In pregnancy there is a natural increase in the mobility of the pelvis due to hormones softening the tissues. The main joints of the pelvis are the Sacro-iliac joints (SIJ) that sit at either side of your low back and the symphysis pubis, the joint at the front of your low stomach. For many women these changes do not result in any discomfort but some can experience severe pain and can start as early as the first trimester. Saying this the most common time to experience these symptoms is in the last/third trimester.
What are the symptoms?
The symptoms are pain which can be on-going or more sudden felt in the pubis, groin, inside of the thighs or the low back. Not all pain is associated with pelvic girdle pain or PSD as movements from the baby kicking repetitively and stretching of the uterine ligaments can both cause similar pains. PSD and pelvic girdle pain is often a very specific pain and can feel like a burning pain.
What can make it worse?
Activities that open the hips i.e. turning from side to side in bed, breast stroke swimming, getting out of the car, squatting and sometimes walking can all aggravate it. Pain in the early stages may not be immediate but come on later and thus sometimes not associated with these activities. It is also sometimes associated with clicking or grinding which may be audible and can be felt. N.B sometimes a urinary tract infection can give rise to a burning pain but this tends to be felt more deeply.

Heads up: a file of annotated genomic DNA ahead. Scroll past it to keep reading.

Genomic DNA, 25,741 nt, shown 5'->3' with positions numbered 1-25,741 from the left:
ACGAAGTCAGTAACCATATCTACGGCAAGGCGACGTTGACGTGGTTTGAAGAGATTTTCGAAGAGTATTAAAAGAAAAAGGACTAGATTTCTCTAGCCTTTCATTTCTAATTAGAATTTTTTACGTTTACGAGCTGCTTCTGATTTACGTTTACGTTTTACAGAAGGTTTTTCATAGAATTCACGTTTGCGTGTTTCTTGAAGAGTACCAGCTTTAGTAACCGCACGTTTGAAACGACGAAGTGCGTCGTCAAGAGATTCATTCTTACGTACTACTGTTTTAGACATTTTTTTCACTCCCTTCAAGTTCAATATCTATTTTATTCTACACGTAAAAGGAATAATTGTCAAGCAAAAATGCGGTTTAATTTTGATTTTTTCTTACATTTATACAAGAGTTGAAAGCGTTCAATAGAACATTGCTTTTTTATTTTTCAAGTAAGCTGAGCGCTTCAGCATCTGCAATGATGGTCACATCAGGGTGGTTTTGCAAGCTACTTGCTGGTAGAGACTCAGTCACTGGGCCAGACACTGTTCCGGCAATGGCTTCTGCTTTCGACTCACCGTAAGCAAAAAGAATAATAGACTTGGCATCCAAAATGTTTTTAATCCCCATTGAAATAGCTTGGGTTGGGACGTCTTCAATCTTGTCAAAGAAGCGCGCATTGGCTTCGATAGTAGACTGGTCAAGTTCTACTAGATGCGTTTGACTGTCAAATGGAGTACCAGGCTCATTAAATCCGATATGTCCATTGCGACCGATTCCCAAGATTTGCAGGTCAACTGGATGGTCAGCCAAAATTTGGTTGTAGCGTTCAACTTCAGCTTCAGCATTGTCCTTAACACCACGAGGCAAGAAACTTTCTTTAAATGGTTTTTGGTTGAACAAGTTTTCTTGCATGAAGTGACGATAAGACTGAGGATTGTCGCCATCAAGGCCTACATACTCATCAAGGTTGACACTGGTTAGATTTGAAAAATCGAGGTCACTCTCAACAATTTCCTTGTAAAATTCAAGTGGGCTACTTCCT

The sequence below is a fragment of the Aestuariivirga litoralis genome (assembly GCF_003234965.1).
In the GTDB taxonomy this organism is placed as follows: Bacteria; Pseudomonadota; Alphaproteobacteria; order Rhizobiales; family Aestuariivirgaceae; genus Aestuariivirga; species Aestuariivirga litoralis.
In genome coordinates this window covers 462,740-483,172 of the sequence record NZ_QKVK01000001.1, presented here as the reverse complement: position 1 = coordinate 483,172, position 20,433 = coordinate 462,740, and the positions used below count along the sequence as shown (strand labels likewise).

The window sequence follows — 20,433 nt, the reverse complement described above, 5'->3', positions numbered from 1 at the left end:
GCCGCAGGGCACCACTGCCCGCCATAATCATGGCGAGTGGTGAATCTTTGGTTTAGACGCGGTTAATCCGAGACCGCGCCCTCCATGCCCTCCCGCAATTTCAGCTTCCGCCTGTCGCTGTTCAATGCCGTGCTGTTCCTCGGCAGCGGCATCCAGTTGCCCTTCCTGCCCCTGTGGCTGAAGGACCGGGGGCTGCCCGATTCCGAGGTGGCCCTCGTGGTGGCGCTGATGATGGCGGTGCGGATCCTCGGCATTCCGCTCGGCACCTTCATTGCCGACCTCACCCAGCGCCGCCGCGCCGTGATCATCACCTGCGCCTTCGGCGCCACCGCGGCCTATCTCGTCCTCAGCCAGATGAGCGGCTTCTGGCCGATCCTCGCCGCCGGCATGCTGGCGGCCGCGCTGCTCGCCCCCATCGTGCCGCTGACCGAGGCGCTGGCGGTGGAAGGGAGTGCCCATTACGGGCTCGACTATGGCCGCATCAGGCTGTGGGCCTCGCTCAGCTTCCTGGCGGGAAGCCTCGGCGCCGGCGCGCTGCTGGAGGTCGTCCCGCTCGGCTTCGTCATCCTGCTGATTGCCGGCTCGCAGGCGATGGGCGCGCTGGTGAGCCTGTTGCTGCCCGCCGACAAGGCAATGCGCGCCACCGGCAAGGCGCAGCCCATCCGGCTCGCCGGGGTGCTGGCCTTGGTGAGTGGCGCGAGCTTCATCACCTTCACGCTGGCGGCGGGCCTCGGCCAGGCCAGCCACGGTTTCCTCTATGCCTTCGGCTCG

What should I do?
If you think that you have pelvic girdle pain or PSD or other similar pains in the first instance you should contact your midwife. They can examine you and advise if this is the diagnosis.
Physiotherapy can be very useful to help manage the symptoms. Techniques include gentle soft tissue work, specific exercises to support the pelvis, advice on how to avoid aggravating the symptoms and support belts can be prescribed.
It is important to remember that pelvic girdle pain and PSD can happen in one pregnancy and not the next. It does not affect your baby but you should ensure that when you are in labour it is known if you have had pelvic girdle pain/PSD to help manage your birthing position to avoid any aggravation of symptoms. In most circumstances the pain resolves after the birth with no need for further treatment.
N.B this advice is designed as general information only. If you are experiencing pain you should contact your midwife to be assessed and advised on the best course of action.